Colliding and Moving Bose-Einstein Condensates: Studies of superfluidity and optical tweezers for condensate transport
Author(s)Chikkatur, Ananth P.
In this thesis, two different sets of experiments are described. The first is an exploration of the microscopic superfluidity of dilute gaseous Bose- Einstein condensates. The second set of experiments were performed using transported condensates in a new BEC apparatus. Superfluidity was probed by moving impurities through a trapped condensate. The impurities were created using an optical Raman transition, which transferred a small fraction of the atoms into an untrapped hyperfine state. A dramatic reduction in the collisions between the moving impurities and the condensate was observed when the velocity of the impurities was close to the speed of sound of the condensate. This reduction was attributed to the superfluid properties of a BEC. In addition, we observed an increase in the collisional density as the number of impurity atoms increased. This enhancement is an indication of bosonic stimulation by the occupied final states. This stimulation was observed both at small and large velocities relative to the speed of sound. A theoretical calculation of the effect of finite temperature indicated that collision rate should be enhanced at small velocities due to thermal excitations. However, in the current experiments we were insensitive to this effect. Finally, the factor of two between the collisional rate between indistinguishable and distinguishable atoms was confirmed. A new BEC apparatus that can transport condensates using optical tweezers was constructed. Condensates containing 10-15 million sodium atoms were produced in 20 s using conventional BEC production techniques. These condensates were then transferred into an optical trap that was translated from the âproduction chamber’ into a separate vacuum chamber: the âscience chamber’. Typically, we transferred 2-3 million condensed atoms in less than 2 s. This transport technique avoids optical and mechanical constrainsts of conventional condensate experiments and allows for the possibility of novel experiments. In the first experiments using transported BEC, we loaded condensed atoms from the optical tweezers into both macroscopic and miniaturized magnetic traps. Using microfabricated wires on a silicon chip, we observed excitation-less propagation of a BEC in a magnetic waveguide. The condensates fragmented when brought very close to the wire surface indicating that imperfections in the fabrication process might limit future experiments. Finally, we generated a continuous BEC source by periodically replenishing a condensate held in an optical reservoir trap using fresh condensates delivered using optical tweezers. More than a million condensed atoms were always present in the continuous source, raising the possibility of realizing a truly continuous atom lase.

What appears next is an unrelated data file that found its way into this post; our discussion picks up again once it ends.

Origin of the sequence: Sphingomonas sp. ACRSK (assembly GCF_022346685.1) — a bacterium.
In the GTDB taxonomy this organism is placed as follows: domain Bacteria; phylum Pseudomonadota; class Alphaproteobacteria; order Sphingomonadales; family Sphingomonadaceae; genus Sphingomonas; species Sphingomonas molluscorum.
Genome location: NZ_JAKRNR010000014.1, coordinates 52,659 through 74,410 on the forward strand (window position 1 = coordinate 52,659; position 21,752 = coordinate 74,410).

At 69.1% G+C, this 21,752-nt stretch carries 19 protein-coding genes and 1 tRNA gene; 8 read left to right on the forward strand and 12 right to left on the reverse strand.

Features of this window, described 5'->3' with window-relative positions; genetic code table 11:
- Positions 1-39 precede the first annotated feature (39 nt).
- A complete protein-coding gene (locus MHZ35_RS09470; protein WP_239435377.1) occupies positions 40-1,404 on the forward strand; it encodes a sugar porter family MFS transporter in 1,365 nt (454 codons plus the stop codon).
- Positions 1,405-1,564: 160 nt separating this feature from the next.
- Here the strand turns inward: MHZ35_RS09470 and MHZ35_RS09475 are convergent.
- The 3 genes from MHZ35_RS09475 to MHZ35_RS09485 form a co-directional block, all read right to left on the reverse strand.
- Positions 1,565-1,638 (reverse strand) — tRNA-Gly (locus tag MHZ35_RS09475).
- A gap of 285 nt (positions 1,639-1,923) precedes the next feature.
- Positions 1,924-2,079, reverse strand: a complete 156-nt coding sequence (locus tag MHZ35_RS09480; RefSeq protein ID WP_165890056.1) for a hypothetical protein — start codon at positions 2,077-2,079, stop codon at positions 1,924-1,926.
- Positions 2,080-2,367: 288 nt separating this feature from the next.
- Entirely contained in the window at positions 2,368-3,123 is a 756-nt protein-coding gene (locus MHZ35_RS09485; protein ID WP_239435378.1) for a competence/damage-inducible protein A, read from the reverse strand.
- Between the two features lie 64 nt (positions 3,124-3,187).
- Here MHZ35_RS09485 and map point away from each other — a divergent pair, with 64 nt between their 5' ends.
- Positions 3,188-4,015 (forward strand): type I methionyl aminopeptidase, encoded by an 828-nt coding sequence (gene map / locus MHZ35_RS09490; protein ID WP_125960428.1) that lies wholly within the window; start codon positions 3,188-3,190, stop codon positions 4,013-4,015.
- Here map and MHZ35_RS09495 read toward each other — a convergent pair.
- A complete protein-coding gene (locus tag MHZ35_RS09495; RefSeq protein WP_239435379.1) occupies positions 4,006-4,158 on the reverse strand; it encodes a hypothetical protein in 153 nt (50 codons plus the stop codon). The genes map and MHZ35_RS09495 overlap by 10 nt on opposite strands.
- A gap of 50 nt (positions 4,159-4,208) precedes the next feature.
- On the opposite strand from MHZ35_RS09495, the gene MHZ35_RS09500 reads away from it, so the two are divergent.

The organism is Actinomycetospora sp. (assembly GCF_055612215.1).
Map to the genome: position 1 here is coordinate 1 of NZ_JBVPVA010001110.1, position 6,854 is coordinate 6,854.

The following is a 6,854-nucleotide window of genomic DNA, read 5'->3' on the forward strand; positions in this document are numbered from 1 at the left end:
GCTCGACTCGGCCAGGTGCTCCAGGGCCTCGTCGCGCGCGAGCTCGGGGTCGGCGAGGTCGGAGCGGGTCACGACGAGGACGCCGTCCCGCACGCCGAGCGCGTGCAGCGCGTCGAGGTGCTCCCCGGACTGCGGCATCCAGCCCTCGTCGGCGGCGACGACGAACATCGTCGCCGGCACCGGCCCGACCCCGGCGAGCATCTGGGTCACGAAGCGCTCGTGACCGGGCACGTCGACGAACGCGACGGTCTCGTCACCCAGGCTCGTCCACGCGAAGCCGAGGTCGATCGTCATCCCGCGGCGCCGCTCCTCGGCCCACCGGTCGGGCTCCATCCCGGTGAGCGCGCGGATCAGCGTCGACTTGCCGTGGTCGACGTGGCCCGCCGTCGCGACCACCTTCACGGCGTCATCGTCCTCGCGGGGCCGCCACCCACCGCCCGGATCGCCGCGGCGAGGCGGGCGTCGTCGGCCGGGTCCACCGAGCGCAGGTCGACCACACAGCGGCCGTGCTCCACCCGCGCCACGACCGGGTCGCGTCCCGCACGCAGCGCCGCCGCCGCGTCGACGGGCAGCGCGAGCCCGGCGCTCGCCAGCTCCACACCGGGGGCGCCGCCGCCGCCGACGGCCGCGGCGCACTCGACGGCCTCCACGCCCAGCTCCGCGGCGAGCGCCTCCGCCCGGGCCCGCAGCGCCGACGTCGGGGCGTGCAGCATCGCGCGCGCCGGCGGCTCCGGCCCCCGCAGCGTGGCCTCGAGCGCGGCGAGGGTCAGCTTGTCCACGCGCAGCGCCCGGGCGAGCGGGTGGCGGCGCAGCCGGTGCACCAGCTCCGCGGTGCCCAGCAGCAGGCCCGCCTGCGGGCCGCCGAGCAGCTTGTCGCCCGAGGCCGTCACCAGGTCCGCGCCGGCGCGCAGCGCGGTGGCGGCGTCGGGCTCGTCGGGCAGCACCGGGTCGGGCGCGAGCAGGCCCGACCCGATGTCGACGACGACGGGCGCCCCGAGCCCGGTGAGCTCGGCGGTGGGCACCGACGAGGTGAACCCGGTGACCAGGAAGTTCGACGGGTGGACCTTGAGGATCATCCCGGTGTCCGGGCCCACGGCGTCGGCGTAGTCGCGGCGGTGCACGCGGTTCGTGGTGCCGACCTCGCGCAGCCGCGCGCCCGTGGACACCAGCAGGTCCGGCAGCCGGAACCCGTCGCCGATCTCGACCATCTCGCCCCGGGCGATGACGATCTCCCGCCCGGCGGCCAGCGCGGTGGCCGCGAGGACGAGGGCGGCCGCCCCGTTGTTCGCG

Thesis Supervisor: Wolfgang Ketterle Title: John D. MacArthur Professor of Physics
Technical Report (Massachusetts Institute of Technology, Research laboratory of Electronics)663